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GIORNALE ITALIANO DI DERMATOLOGIA E VENEREOLOGIA
A Journal on Dermatology and Sexually Transmitted Diseases
Official Journal of the Italian Society of Dermatology and Sexually Transmitted Diseases
Indexed/Abstracted in: EMBASE, PubMed/MEDLINE, Science Citation Index Expanded (SciSearch), Scopus
Impact Factor 1,014
Giornale Italiano di Dermatologia e Venereologia 2000 October;135(5):559-62
Psoriasis and local magnetic field therapy. A preliminary study
Ferrara G., Soscia A. *, Cinelli M. P. *, Delfino M. **, Ayala F. **
A.O. «G. Rummo» - Benevento U.O Anatomia ed Istologia Patologica Università degli Studi «Federico II» - Napoli
* Dipartimento di Scienze Biomorfologiche e Funzionali, Istituto di Anatomia Umana Normale
** Dipartimento di Patologia Sistematica, Clinica Dermatologica
Background. The pathogenetic basis for psoriatic skin lesions is made up of two interacting factors, keratinocytic hyperproliferation and dermoepidermal inflammation. Both factors may be influenced by magnetic fields, even if pertinent clinical and experimental data are not unequivocal. Our approach to this issue has involved the use of an easily found and applied magnetic source.
Methods. Five patients (aged 28 to 52; median: 38 years) affected by moderately severe plaque-type psoriasis were included in the study. Fourteen ellipsoid magnets (Magnetika™, Dual Sanitaly, Moncalieri, Italy) aligned in five parallel rows were applied to a single psoriatic plaque by means of an adhesive support; a controlateral symmetric psoriatic plaque was covered with an analogous device devoid of magnetism.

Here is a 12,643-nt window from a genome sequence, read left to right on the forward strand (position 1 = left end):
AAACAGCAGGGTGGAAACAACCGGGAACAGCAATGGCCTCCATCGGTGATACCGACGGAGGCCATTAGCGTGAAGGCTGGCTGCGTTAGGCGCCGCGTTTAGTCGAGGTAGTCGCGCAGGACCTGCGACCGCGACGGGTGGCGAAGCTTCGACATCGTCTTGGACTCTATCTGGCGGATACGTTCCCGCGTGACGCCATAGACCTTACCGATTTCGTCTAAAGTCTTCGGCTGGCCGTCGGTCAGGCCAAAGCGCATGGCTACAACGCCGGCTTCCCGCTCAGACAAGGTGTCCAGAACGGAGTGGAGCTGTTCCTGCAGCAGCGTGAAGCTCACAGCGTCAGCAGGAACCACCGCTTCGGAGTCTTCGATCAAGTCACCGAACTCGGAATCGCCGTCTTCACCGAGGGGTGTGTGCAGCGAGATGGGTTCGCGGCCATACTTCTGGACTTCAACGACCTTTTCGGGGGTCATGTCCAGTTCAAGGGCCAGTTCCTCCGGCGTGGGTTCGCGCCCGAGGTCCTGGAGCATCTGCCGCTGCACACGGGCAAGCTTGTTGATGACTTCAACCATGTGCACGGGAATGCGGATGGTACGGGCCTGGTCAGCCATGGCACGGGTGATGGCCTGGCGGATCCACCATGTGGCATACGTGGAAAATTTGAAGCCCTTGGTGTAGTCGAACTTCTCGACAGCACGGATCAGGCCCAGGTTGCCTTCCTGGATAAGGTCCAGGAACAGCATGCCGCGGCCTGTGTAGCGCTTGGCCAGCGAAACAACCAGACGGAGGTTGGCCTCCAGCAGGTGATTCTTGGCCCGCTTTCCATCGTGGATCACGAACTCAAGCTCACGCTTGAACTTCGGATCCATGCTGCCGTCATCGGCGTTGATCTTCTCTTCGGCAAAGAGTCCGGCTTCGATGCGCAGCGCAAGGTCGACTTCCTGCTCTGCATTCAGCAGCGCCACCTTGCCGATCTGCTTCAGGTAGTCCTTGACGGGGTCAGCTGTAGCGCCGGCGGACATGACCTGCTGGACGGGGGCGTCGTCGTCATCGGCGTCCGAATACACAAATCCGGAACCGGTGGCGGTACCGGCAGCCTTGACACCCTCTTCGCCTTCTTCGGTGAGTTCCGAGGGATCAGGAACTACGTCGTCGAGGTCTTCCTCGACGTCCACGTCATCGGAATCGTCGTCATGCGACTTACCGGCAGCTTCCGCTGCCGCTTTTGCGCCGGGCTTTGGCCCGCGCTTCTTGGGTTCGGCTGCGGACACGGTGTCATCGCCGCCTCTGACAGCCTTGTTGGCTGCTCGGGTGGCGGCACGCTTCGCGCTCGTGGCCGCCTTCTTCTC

Results. In all cases the two plaques exhibited a mild clinical improvement after 1 and 2 weeks; however, no significant differences were found between the plaques submitted to a magnetic field and the controlateral control plaques.
Conclusions. The magnetic device used in the present study can improve the clinical features of psoriatic plaques just as much as a simple occlusion therapy; the weak magnetic fields produced by our device have been shown to be ineffective in the present study model. However, we cannot exclude that different types of magnetic fields (e.g. intermittent), with different intensities, and/or with different treatment procedures could have significant effects on psoriasis.